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Short, Medium, and Long Jing

Recently I had the pleasure to receive a sample set of three 2014 Long Jing (Dragon Well) teas from Teavivre, so naturally I had to taste them all together.

My first impression is that the dry leaves look mostly the same. All have the typical Long Jing blade shape. A few white haired leaves appear in each pile, making all three look like very nice full leaf teas. Their dry aromas also were all very similar: toasty and green — exactly what I expected. I think I wouldn’t be able to tell these apart by dry leaf, which is another good reason to always taste a tea before buying if you can; appearances only go so far.

The first tea I tried was the Premium Grade Dragon Well. I used 80°C water for about 1 minute with my green gaiwan and cups (I used matching gaiwans and cups for each tea so you’ll be able to tell them apart in the photos). I tasted fresh Chinese greens and watercress. The liquor was vegetal, but not overwhelmingly so. There was a roasted taste, almost like popcorn kernels, but I detected no buttery qualities (which you’ll see appear in the next tea). It had a nice full mouthfeel which remained into the second infusion, but the roasted flavor basically vanished at that point; not unexpected for this style of tea. The wet leaves showed about half full leaf sets, half broken and are definitely a darker green than the pair of organic teas that come next.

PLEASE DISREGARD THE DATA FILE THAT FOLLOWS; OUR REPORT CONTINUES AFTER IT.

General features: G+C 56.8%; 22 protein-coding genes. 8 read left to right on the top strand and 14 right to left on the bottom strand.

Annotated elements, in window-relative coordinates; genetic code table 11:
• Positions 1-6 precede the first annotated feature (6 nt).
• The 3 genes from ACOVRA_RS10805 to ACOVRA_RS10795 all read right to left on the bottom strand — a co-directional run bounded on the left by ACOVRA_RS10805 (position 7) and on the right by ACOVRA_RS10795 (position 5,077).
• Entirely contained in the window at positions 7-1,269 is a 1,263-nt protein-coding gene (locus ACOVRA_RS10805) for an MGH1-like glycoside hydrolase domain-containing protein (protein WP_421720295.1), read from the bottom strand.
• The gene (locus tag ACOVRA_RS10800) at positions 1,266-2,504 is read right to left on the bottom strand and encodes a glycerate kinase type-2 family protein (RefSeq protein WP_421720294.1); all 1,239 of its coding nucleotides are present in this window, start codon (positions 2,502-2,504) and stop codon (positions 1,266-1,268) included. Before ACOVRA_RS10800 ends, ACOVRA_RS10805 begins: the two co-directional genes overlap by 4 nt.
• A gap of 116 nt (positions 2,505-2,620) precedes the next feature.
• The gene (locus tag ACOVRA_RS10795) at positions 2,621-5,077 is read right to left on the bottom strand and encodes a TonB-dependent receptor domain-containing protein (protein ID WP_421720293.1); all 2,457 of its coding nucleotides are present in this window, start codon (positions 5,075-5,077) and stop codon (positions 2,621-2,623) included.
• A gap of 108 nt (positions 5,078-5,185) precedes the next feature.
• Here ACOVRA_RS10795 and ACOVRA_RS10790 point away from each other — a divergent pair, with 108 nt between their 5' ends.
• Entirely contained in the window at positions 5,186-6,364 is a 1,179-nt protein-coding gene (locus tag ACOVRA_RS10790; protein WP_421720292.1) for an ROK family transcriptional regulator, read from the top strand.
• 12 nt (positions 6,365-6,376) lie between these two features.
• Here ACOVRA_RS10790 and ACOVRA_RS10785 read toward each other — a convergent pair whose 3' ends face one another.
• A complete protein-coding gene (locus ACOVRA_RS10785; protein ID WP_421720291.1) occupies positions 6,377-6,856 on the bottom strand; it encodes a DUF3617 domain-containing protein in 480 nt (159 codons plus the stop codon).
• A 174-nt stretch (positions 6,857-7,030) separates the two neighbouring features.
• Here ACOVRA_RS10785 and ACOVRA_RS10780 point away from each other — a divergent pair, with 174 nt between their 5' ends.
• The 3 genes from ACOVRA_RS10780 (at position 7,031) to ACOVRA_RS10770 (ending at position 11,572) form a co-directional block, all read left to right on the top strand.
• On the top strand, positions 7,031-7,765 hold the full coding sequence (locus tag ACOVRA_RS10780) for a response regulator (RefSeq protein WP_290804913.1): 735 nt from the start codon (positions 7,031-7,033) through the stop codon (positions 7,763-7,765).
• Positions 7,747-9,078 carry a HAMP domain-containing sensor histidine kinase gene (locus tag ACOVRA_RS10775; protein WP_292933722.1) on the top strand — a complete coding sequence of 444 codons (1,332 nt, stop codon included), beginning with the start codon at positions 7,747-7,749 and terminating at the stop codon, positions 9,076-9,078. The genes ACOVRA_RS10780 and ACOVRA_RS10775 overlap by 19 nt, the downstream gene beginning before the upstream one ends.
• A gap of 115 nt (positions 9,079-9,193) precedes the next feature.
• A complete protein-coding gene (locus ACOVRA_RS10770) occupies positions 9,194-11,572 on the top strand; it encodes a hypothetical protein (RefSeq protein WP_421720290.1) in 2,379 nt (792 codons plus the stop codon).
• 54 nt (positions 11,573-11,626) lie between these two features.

The second tea of the set was the Organic Nonpareil Ming Qian Dragon Well brewed in my brown gaiwan and cups. The flavor was immediately buttery with less watercress than the previous Dragon Well but with a thicker mouthfeel. There was the same roasted quality, like popcorn, but it was also notably salty, especially in the aftertaste. The second infusion had a little roast remaining, but mostly lost the buttery quality. The wet leaves impressively showed almost entirely full leaf sets. They’re everywhere! The color is definitely a lighter green than the Premium. Perhaps that’s a quality of organic harvesting? More likely it was the amount of sun the tea plants were exposed to during the growing period.

For the third taste I had the Organic Superfine Dragon Well in my white gaiwan and cups. The liquor tasted of young green grass and fresh zucchini. Still quite a good experience, but it was notably more flat tasting with a very short aftertaste. It was not bitter, but there was not much energy to it. The wet leaves also showed very few full leaf sets compared to the other two. They were mostly broken apart, while similar in color to the Nonpareil.

Clearly the Nonpareil (as the name suggests) is the top of the line here. But it’s not fair to say that the other two teas were poor examples of Long Jing; they were actually very good, just not quite at the same level as the Nonpareil. Long Jing is a tea that’s so famous and has so much history that the variety in its production may be greater than any other single named tea out of China. Because of that it’s really nice to have a sample of three notably different — but all well-made — examples of this style.


A tale of two Bi Lo Chun